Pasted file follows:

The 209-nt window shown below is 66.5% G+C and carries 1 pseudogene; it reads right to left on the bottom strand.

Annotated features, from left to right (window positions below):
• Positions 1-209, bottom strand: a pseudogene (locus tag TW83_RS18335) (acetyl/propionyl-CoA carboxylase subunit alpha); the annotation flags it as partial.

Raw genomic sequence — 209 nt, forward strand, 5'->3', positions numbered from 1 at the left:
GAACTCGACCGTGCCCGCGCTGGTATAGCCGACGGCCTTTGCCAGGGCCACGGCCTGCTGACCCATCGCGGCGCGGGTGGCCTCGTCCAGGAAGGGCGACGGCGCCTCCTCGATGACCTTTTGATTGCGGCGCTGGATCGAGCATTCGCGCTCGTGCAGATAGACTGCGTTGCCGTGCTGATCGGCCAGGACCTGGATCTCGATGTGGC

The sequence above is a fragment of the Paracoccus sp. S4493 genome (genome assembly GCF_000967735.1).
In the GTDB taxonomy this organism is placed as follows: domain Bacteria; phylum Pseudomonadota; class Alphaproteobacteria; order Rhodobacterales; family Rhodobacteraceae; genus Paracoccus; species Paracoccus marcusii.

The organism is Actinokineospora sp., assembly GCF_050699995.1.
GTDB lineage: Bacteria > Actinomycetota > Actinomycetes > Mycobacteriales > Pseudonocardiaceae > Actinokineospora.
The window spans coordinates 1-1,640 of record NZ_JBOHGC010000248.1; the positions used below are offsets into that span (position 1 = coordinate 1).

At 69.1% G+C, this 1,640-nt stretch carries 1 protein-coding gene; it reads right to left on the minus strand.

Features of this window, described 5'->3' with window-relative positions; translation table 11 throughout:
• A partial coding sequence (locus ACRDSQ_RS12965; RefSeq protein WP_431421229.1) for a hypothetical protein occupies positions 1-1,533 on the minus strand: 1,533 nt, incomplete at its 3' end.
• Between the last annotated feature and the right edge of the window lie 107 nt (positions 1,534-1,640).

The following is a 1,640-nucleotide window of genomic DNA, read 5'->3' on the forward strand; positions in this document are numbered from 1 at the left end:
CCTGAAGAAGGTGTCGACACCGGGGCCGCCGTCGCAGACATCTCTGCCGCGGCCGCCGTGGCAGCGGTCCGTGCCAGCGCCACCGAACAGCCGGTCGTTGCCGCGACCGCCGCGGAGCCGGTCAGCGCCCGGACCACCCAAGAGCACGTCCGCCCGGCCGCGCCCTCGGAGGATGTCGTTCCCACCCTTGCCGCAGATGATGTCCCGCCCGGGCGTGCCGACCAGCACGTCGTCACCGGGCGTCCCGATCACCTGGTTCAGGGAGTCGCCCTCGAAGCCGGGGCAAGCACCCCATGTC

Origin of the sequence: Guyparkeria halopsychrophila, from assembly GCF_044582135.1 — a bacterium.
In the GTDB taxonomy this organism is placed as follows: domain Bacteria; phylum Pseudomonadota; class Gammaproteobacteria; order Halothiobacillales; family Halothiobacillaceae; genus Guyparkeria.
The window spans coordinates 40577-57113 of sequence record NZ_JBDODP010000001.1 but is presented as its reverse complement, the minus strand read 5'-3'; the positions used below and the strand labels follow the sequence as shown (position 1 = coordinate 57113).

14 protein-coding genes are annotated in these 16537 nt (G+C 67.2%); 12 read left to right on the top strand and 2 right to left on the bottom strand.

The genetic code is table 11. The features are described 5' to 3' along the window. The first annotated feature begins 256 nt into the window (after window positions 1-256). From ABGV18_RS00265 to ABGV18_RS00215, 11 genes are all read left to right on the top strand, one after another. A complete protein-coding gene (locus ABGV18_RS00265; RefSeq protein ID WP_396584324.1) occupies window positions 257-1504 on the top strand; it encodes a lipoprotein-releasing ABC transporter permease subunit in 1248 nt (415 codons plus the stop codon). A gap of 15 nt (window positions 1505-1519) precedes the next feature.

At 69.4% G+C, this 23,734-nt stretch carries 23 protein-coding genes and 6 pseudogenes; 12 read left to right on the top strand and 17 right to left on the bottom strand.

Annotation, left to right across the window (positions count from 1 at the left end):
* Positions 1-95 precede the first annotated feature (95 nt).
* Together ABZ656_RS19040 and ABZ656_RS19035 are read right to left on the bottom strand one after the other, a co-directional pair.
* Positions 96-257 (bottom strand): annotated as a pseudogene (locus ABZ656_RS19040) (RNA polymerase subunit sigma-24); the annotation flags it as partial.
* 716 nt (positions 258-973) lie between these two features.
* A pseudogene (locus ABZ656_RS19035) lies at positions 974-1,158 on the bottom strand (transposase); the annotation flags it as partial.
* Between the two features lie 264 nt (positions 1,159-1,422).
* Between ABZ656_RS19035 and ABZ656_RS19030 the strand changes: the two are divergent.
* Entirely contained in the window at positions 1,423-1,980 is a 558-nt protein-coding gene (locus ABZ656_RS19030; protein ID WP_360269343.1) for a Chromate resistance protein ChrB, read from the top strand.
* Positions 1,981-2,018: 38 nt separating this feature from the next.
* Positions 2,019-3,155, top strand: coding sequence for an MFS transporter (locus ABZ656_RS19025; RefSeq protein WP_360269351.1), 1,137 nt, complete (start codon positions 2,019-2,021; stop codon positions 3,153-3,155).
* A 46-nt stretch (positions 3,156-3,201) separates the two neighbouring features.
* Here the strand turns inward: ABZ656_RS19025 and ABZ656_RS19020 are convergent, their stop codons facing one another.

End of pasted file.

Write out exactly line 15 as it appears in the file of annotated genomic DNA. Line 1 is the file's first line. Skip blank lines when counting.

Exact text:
The following is a 1,640-nucleotide window of genomic DNA, read 5'->3' on the forward strand; positions in this document are numbered from 1 at the left end: